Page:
Darragh Nagle: Well, you must realize you’re talking to the people who were very, very junior at the time of the Manhattan Project. We’re mostly the ones that are left, but by that same token we were not privy to the high council—what was going on.
Darragh Nagle graduated from Columbia University and worked with Enrico Fermi and Herbert Anderson at the Chicago Pile during the early years of the Manhattan Project. Nagle then transferred to Los Alamos, where he joined the Omega Team and conducted criticality experiments. Nagle was also responsible for collecting soil samples after the atomic bomb test at the Trinity Site.
Theresa Strottman: We are talking with Harold Agnew who has worked here [at Los Alamos] during the Manhattan Project and later was Lab Director. And we thank you very much for coming today. Our first question is if you could briefly tell us when and where you were born and something about your education and training.
Harold Agnew worked on the Manhattan Project at various locations and served as the director of the Los Alamos National Laboratory from 1970-1979.
George Cowan: It's weighted so heavily in favor—not in favor of—but the emphasis on number one Los Alamos, and then Oak Ridge, and then Hanford, as the three secret cities or something. But the fact is the Met Lab at Chicago was enormously important. The Stagg Field reactor was historic in ’42, and its sort of dismissed.
George Cowan joined the Manhattan Project in 1942 at the Met Lab as a chemist for Enrico Fermi’s group. He also worked for Columbia University and the Uranium Corporation of America in Manhattan. Cowan describes his experience working with famous scientists, such as Chien-Shiung Wu and Eugene Wigner, and gives a detailed account of his role in Operation Crossroads, the first military test of the atomic bomb against Navy ships.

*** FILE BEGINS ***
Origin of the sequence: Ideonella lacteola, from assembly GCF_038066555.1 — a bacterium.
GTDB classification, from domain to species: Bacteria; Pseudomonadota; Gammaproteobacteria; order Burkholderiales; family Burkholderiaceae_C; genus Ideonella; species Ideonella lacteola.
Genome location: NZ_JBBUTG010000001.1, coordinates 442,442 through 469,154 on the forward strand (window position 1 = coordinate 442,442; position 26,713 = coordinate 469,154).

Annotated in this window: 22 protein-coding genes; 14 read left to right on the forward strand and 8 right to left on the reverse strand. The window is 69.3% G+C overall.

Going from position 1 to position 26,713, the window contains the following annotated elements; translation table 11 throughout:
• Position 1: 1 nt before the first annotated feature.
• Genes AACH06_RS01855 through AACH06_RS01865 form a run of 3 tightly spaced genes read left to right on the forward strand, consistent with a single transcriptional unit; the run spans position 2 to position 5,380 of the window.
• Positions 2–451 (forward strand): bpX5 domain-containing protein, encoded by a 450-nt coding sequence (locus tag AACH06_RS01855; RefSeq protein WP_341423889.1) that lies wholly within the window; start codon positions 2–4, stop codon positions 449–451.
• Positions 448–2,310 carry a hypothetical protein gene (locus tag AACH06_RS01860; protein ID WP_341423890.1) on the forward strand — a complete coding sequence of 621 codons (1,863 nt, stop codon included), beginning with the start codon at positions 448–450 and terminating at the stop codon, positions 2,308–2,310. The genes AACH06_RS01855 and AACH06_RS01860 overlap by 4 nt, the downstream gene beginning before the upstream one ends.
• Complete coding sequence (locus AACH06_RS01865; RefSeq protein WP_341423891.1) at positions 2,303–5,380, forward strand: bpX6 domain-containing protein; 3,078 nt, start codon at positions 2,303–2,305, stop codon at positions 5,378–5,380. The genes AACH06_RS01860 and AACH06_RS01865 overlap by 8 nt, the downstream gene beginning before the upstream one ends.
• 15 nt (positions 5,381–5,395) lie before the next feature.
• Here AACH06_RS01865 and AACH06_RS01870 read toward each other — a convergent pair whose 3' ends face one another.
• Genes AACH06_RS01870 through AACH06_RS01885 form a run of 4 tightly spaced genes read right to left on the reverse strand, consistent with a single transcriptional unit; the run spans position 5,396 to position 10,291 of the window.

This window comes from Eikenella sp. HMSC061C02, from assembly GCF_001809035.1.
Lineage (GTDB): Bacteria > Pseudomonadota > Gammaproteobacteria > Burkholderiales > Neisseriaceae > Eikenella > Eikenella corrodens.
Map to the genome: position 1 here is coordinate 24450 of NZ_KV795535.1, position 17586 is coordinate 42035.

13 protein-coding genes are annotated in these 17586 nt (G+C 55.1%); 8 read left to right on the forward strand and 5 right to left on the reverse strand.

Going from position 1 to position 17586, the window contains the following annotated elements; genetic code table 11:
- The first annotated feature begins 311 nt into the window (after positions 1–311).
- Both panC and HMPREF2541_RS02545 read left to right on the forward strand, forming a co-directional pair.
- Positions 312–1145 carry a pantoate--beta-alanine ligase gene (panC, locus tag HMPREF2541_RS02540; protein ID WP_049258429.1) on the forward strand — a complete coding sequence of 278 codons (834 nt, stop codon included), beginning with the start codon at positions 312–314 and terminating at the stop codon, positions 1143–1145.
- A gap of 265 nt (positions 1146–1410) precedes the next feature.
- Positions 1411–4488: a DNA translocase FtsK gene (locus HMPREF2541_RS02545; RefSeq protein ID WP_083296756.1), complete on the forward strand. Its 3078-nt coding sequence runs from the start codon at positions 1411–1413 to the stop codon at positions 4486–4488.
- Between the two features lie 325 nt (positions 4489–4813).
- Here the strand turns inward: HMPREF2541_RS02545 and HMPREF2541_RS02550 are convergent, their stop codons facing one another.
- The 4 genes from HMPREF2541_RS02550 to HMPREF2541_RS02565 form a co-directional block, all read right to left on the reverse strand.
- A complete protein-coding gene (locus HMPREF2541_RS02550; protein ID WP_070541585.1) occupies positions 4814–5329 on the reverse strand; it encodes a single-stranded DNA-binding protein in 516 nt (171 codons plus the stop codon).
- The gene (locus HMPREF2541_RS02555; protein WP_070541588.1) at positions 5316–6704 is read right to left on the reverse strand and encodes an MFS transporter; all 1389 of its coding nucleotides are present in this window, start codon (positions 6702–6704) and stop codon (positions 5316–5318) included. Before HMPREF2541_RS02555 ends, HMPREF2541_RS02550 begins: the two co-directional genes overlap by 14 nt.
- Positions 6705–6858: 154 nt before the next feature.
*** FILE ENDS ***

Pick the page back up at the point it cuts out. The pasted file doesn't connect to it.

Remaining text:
Donald Trauger: Yes, I’m Donald Trauger. And Trauger is T-R-A-U-G-E-R, Trauger. My mother-in-law when we first married would say auger, Trauger so she could remember it. [Laughter.]
Kelly: All right. Well, tell us how you came to Oak Ridge and how—what you did as your role in the Manhattan Project; where you were from and how you got involved.
Donald Trauger became involved in the Manhattan Project at Columbia University, working on the gaseous diffusion process. He discusses the science of isotope separation and also the decision to use the atomic bomb.
Located at 3280 Broadway, the Nash Garage Building was originally an automobile dealership which was purchased by Columbia University and converted into a pilot plant to create the barrier material for Oak Ridge, TN’s K-25 gaseous diffusion plant.